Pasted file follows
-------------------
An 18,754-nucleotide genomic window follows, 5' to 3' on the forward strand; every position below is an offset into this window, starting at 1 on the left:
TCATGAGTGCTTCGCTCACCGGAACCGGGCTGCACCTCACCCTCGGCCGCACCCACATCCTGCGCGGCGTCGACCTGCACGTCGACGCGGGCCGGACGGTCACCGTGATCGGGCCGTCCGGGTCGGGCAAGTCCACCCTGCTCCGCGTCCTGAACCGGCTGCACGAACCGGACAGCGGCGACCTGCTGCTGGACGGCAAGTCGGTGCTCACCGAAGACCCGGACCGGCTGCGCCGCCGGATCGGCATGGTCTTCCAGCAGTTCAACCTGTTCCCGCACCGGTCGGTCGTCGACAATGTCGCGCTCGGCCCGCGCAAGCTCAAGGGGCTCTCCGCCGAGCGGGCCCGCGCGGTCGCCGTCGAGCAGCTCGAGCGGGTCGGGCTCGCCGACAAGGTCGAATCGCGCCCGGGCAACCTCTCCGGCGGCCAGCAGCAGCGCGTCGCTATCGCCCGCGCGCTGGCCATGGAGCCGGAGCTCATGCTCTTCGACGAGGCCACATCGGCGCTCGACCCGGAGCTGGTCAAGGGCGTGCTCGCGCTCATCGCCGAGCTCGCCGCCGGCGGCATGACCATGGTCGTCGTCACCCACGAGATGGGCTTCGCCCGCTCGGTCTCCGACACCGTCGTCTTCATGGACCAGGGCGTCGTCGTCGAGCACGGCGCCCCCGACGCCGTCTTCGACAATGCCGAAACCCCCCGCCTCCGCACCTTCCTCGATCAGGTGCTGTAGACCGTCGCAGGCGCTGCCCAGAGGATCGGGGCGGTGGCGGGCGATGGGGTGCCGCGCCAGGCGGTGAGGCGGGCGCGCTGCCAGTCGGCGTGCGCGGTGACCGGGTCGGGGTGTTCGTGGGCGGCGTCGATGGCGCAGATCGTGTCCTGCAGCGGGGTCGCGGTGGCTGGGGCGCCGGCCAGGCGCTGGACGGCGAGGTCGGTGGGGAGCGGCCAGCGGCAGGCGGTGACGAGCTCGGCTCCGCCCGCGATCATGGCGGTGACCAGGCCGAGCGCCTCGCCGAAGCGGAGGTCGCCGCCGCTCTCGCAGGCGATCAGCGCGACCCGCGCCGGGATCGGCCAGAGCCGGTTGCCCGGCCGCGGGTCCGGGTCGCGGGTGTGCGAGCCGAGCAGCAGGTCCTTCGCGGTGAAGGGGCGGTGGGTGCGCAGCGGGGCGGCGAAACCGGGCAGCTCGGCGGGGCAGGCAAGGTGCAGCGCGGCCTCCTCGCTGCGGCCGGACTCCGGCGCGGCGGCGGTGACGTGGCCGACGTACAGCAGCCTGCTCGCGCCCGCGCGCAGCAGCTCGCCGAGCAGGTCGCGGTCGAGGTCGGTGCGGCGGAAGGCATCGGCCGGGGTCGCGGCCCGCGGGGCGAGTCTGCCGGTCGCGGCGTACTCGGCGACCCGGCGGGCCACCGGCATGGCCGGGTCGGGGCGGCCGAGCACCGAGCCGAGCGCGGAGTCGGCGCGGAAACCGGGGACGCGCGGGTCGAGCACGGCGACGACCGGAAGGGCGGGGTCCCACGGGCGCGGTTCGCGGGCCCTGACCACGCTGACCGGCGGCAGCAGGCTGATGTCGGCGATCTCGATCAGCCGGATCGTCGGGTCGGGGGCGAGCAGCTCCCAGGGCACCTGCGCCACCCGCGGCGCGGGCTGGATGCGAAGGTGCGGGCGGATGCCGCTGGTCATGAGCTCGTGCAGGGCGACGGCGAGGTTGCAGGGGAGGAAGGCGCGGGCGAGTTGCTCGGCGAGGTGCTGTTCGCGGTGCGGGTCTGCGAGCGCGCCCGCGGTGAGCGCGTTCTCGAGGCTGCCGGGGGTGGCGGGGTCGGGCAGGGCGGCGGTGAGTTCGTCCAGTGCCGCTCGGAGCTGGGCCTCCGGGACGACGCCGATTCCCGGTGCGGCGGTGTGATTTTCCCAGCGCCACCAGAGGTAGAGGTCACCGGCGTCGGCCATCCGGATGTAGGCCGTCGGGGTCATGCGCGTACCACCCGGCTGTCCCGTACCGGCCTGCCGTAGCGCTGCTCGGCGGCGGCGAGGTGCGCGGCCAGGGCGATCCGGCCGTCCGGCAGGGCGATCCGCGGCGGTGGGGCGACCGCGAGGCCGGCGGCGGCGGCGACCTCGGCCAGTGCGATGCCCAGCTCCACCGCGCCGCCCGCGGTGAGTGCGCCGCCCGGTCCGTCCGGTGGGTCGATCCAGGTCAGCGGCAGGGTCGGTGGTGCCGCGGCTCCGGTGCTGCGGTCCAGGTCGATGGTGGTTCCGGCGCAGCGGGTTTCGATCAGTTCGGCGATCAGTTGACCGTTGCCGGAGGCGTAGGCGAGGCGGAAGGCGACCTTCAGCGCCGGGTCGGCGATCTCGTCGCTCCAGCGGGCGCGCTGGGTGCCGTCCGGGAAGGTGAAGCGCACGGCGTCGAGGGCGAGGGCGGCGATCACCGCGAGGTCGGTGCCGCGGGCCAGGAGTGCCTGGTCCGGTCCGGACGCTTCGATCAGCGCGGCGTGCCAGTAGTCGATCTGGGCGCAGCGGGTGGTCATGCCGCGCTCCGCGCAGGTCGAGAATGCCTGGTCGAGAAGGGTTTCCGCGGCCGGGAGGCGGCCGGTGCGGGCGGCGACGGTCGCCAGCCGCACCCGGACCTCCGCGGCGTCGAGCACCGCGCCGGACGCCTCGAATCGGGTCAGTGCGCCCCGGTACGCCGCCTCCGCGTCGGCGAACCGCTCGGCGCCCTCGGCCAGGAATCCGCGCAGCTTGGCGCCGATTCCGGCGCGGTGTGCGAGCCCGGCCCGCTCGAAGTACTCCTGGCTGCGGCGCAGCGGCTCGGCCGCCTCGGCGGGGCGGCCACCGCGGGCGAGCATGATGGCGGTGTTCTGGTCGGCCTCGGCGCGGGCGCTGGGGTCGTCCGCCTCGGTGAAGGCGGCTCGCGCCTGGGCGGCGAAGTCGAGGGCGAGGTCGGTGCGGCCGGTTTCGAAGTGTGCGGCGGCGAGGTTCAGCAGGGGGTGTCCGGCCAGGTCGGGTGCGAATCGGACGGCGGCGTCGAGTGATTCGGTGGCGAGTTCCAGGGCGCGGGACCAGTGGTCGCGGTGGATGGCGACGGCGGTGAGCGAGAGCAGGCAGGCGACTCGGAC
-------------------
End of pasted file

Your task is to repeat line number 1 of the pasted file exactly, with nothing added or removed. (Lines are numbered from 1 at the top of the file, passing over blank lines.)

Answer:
An 18,754-nucleotide genomic window follows, 5' to 3' on the forward strand; every position below is an offset into this window, starting at 1 on the left: